Bedi - 'much to gain and more to lose'
Until the end of the Indian tour of Pakistan, we will be running a daily Paper Round of what newspapers in India and Pakistan, and from around the world, are saying about this series. This is what the media had to say today:
Bishan Singh Bedi has toured Pakistan over and over, as player and journalist. He told Cricket News, "There is much to gain, and far more to lose, depending on how we use the present."
On the day Bedi was unusually shy of controversy. "There is much to rake up from the past and people looking for stories would find heaps of them on umpiring and other controversial stands. But we shouldn't forget that Imran and Sarfraz were outstanding cricketers. They were just too good even with the old ball. I have never seen any cricketer in my life who worked as hard on his fitness as Imran did. I am yet to come across a cricketer who punished his body as Imran used to do. I call him General."
Bedi warned against blowing things out of proportion. "I am sure both teams would play tough cricket and that's the way it should be. There could be the occasional show of temper but it's part of the game and could happen anywhere. Only because it is India and Pakistan, it shouldn't be blown out of proportion. There could be a few who would look to play spoilsport but the majority could -- and should -- generate goodwill. The long-term promise of this tour should never be lost."
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Andy Watkinson, a pitch consultant of the ICC, has said that pitches for the forthcoming India - Pakistan series would have something in them for the bowlers. "Pakistan have some really good fast bowlers and also a few good spinners. So the pitches will have to help their fast bowlers and, later, their spinners. You basically want a result. You want the first three days of the match to be even, where the ball comes on to the bat well and there's some pace and even bounce. You then want things to start happening after that and the ball starting to turn. So that all skills are tested. But that's a bit idealistic -- I don't get briefs to prepare pitches a particular way."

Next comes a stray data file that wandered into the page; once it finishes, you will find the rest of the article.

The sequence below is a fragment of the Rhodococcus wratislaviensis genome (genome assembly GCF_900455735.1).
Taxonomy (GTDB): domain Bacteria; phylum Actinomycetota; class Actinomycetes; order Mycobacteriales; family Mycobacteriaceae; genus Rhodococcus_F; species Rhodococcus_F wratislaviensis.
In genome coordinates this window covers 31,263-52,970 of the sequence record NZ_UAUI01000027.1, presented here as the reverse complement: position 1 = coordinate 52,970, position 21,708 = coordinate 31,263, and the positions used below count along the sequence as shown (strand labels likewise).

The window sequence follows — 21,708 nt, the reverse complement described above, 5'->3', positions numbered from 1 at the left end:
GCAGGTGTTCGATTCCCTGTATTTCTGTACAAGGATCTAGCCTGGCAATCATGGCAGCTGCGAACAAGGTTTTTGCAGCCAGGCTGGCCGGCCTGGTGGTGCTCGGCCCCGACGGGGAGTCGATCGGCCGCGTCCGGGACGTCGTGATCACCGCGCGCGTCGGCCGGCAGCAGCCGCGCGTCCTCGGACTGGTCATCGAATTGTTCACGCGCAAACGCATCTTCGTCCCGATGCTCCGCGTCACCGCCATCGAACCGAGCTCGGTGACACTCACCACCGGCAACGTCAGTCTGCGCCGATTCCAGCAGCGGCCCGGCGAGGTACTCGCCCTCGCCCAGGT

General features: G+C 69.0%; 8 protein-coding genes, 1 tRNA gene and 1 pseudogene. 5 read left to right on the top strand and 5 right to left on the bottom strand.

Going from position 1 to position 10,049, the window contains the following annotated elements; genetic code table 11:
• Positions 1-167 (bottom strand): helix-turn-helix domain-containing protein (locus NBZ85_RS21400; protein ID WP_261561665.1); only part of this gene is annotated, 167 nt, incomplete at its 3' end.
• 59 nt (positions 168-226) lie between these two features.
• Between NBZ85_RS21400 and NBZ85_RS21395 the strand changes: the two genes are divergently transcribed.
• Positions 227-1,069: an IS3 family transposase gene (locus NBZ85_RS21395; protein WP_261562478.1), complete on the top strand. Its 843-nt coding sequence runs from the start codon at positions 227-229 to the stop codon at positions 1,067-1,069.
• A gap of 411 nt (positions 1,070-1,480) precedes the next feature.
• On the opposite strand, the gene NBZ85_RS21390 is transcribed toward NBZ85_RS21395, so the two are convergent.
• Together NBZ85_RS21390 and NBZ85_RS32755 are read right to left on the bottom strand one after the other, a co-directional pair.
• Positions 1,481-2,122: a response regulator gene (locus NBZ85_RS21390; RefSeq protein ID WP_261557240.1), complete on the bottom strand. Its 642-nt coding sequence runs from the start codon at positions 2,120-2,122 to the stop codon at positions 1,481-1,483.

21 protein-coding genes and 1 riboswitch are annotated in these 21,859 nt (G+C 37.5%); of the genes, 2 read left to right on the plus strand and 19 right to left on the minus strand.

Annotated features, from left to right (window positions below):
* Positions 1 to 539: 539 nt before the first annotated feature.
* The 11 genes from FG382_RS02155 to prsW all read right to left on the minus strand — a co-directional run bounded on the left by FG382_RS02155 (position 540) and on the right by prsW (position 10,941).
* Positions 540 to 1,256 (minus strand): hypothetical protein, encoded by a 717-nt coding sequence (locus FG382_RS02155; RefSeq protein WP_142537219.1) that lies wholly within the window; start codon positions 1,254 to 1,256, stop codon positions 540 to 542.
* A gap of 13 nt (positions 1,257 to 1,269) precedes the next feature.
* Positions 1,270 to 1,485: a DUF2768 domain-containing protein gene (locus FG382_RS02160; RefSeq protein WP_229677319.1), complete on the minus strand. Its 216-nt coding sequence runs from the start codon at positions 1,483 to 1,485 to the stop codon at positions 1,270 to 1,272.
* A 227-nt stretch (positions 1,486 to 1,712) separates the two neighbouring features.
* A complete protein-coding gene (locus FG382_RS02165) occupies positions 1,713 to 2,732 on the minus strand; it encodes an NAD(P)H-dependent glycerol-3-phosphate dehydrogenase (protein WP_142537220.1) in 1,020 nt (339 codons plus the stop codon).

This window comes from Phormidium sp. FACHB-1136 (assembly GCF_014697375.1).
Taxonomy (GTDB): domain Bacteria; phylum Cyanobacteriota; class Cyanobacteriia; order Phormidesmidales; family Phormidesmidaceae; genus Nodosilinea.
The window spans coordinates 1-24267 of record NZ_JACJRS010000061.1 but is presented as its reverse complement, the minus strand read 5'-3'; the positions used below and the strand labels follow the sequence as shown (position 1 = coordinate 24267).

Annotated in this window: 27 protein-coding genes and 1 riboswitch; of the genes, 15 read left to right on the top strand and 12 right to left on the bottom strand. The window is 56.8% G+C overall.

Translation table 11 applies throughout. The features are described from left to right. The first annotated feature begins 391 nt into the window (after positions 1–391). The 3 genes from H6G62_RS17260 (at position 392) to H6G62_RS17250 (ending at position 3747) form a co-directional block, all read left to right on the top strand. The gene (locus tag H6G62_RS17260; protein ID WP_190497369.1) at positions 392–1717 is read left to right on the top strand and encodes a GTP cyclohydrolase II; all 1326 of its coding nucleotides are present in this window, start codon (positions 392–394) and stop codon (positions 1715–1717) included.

Watkinson, who is overseeing the preparation and maintenance of pitches in Pakistan, says that he left matters in able hands. "I left detailed instructions with Aga Zaheed, who's in charge, Basheer, the head groundsman, and Rameez Raja. These have to do with general maintenance. I'm sure things are fine and everything's been done according to specifications. But I'll have to go there first."
Watkinson would not be drawn into speculation about the exact nature of wickets. "Oh, I can't really promise anything. That'll be a bit foolish. I don't know how things have progressed since I left. Ask me that after I've reached Pakistan."
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Fazal Mahmood, the former Pakistan captain and fast bowler, has told The Telegraph, Kolkata, that players should keep it simple to obtain best results. "The more faithful you are (to the basics), better the chances of success."
He dismissed contentions that the teams, and specifically Shoaib Akhtar, would be under severe pressure. "Actually, I don't really understand this pressure bit... I suppose, though, it's going to depend on how he copes with the responsibility... It's difficult for me, or anybody else, to comment. What I can point out is that he's a matchwinner, something he proved as recently as in Wellington when he bowled New Zealand out for peanuts."
Fazal had a kind word for Irfan Pathan. "Very promising... Has a positive approach, but needs to guard against injuries. I'm sure he will go a long way once he completes one year of big-time cricket without a fitness-related lay-off."
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